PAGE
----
Period poos: why do they happen and how can you deal with them?

The menstrual cycle affects many aspects of the body and the bowels are no exception. You aren’t imagining it. Period poos are a real thing. 

What exactly do we mean by “period poo”?

The defining feature of period poos is that they are different to others in your cycle – likely less pleasant (we know, what a joy) (1). They might be harder, softer, come more or less frequently, have a different colour, stronger odour or even cause more bloating and pain (2). Generally speaking, you might experience firmer and less frequent stools before your period during the luteal phase and once your period begins find that these become looser and more frequent (3).

Why does it happen?

We have a few culprits. First off, prostaglandins – those little messengers that signal the start of your period by telling your uterus to contract (a.k.a menstrual cramps) can also affect other nearby muscles such as those in the gastrointestinal tract (GI) (4). This is partly why the contracting and relaxing of the muscles in the digestive tract changes around your period and might result in more frequent bathroom trips – it is not just your uterus contracting more regularly but also the bowels (5).

Secondly, of course, your hormones (when in doubt, blame hormones). There are sex hormone receptors along the GI tract, and fluctuations in these hormones affect the internal workings of the gut (6). High progesterone can slow digestion and result in varying degrees of discomfort (such as stomach ache and constipation), which may be more prevalent when levels are high a week or so before a period starts (7). When the hormone responsible for slowing the digestive system drops, the gut motility speeds up and the body is less able to reabsorb water and nutrients as quickly (8). Enter your foe diarrhea.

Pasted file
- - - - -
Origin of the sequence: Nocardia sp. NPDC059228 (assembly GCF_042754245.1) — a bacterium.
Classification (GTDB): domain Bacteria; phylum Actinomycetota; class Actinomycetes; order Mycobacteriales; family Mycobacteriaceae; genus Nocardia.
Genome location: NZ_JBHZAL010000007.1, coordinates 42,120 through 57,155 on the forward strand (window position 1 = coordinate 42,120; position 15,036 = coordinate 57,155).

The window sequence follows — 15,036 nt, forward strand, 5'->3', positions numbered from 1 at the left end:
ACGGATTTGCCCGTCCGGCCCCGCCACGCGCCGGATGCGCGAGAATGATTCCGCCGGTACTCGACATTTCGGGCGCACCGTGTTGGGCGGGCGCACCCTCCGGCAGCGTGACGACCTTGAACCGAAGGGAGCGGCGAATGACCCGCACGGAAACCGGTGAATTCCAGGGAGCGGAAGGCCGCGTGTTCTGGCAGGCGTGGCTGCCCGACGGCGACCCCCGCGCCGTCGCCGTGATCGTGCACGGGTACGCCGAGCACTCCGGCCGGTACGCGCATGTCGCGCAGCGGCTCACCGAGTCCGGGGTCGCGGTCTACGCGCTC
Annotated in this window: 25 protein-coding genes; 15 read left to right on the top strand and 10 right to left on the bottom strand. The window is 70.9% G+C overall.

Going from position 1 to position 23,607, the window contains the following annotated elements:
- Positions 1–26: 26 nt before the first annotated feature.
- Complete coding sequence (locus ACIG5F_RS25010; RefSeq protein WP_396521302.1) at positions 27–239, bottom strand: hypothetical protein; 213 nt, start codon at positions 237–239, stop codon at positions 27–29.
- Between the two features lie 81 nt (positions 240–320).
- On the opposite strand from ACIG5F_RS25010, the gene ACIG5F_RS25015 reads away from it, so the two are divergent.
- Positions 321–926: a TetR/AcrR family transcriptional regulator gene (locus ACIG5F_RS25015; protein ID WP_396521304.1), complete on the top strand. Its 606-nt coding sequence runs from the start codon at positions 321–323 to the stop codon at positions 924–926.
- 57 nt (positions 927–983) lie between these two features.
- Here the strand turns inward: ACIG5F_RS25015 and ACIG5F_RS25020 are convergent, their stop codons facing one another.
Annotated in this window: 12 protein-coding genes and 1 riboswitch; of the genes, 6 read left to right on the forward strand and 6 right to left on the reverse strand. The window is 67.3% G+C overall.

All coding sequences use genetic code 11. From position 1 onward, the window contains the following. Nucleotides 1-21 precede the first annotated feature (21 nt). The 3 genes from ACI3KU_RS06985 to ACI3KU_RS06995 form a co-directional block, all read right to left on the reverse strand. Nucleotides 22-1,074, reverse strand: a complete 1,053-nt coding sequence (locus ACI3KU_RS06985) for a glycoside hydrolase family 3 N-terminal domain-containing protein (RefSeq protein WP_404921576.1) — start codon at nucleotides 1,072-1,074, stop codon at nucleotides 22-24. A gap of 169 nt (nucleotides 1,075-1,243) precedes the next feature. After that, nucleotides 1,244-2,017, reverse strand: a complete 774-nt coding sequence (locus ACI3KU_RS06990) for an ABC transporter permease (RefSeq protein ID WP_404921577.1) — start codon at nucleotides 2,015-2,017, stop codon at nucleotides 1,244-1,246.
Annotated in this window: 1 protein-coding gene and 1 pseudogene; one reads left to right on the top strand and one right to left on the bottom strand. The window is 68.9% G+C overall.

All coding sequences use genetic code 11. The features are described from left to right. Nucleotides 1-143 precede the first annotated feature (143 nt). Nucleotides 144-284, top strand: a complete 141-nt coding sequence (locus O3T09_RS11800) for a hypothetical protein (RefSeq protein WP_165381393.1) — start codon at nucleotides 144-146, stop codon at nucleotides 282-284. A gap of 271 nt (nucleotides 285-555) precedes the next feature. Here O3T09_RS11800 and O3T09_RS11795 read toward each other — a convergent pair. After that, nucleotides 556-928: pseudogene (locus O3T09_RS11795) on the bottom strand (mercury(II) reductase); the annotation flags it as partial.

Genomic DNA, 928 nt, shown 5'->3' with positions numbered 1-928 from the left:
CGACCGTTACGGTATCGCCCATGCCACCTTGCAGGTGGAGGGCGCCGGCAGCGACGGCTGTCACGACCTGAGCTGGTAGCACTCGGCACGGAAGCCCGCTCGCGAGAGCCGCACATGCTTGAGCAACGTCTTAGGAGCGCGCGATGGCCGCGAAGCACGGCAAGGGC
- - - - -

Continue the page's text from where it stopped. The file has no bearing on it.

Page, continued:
You may also experience digestive discomfort due to stress levels or dietary changes (such as those naughty but delicious PMS cravings) (9, 10).

Is it normal?

It is oh so normal and common to experience the dreaded “period poo”. Approximately three-quarters of women with cycles have gastrointestinal symptoms premenstrually and two-thirds have them during their period (with abdominal pain and diarrhoea being the most common symptoms) (11). So while the topic might seem taboo, the period poo experience is extremely common. There really is nothing to feel shameful about. These GI symptoms are experienced more significantly in participants with a history of painful periods (12) and other conditions such as Irritable Bowel Syndrome (IBS) (13) and Irritable Bowel Disease (IBD (14)

Is there anything you can do to help with period poos?

We spoke with dietician Kiah from the PNW clinic to learn more about what can help reduce your unpleasant period poo experiences. The good news is that if you are finding yourself unnecessarily hunched over the toilet from period poos, diet and exercise can make a positive difference! She suggests “increasing the amount of soluble fibre in your diet.” This type of fibre is dissolved in water and helps to thicken the stool making it slow down as it moves through the digestive tract (15). Foods rich in soluble fibre include banana, oats, chia seeds, psyllium husk and legumes. For instance, “starting the day by having oats for breakfast, adding psyllium husk to a smoothie or including a banana as a snack!”. 

What about constipation? 

If you’re someone who is more prone to experiencing constipation during their menstrual cycle, you also want to make sure you’re drinking enough water and doing some form of exercise, even just walking! (16) “Both of these things can help to keep our digestive tract functioning regularly.”